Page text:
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Shed The Layers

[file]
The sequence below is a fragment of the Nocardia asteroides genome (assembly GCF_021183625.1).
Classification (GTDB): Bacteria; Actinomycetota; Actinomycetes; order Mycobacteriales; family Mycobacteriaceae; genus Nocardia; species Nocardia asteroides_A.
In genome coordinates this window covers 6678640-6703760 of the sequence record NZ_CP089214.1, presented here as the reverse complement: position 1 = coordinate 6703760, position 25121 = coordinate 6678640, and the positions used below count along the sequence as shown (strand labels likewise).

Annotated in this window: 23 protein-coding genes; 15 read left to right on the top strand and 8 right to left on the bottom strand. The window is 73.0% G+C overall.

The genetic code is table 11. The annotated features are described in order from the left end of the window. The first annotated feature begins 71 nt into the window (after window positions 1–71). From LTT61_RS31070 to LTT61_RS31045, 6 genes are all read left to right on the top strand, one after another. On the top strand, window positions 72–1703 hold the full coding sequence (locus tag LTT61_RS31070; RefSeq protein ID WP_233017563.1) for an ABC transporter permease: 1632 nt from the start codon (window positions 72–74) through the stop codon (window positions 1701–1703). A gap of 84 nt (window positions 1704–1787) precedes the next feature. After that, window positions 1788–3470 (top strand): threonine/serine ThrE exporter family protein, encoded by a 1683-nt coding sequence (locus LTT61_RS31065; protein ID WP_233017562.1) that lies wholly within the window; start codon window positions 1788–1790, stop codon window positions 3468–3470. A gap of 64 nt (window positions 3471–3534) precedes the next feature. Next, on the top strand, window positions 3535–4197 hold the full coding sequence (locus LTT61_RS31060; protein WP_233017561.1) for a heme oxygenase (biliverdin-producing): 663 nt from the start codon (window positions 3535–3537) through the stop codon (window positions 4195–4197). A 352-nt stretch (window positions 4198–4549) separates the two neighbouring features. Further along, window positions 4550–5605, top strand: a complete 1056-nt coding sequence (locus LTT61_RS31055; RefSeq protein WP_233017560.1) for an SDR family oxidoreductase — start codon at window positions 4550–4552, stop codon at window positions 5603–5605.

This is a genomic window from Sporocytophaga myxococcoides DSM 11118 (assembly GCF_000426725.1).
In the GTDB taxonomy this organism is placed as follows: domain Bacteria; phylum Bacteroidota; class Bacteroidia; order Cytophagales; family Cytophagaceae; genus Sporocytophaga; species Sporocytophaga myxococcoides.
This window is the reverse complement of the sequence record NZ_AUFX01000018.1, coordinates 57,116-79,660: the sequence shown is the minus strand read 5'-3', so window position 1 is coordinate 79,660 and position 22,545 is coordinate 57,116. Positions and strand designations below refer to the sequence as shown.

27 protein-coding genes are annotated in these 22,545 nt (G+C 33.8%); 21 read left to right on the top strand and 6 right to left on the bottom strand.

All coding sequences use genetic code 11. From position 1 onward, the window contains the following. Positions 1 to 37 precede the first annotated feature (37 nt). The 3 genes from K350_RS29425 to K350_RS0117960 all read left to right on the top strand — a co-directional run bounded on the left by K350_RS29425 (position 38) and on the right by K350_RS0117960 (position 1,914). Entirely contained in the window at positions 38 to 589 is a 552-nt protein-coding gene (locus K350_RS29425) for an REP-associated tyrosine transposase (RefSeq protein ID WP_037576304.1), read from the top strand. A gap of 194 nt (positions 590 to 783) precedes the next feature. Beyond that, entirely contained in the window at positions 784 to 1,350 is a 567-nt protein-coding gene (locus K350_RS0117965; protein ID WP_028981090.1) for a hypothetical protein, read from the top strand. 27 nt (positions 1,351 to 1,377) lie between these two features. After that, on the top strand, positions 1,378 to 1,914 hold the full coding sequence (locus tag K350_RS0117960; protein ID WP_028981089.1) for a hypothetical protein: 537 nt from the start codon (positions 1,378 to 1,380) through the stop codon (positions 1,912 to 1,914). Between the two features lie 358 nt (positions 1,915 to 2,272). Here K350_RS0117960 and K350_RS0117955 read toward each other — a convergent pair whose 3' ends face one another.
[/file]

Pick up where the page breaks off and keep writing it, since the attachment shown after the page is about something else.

by Melanie Lotos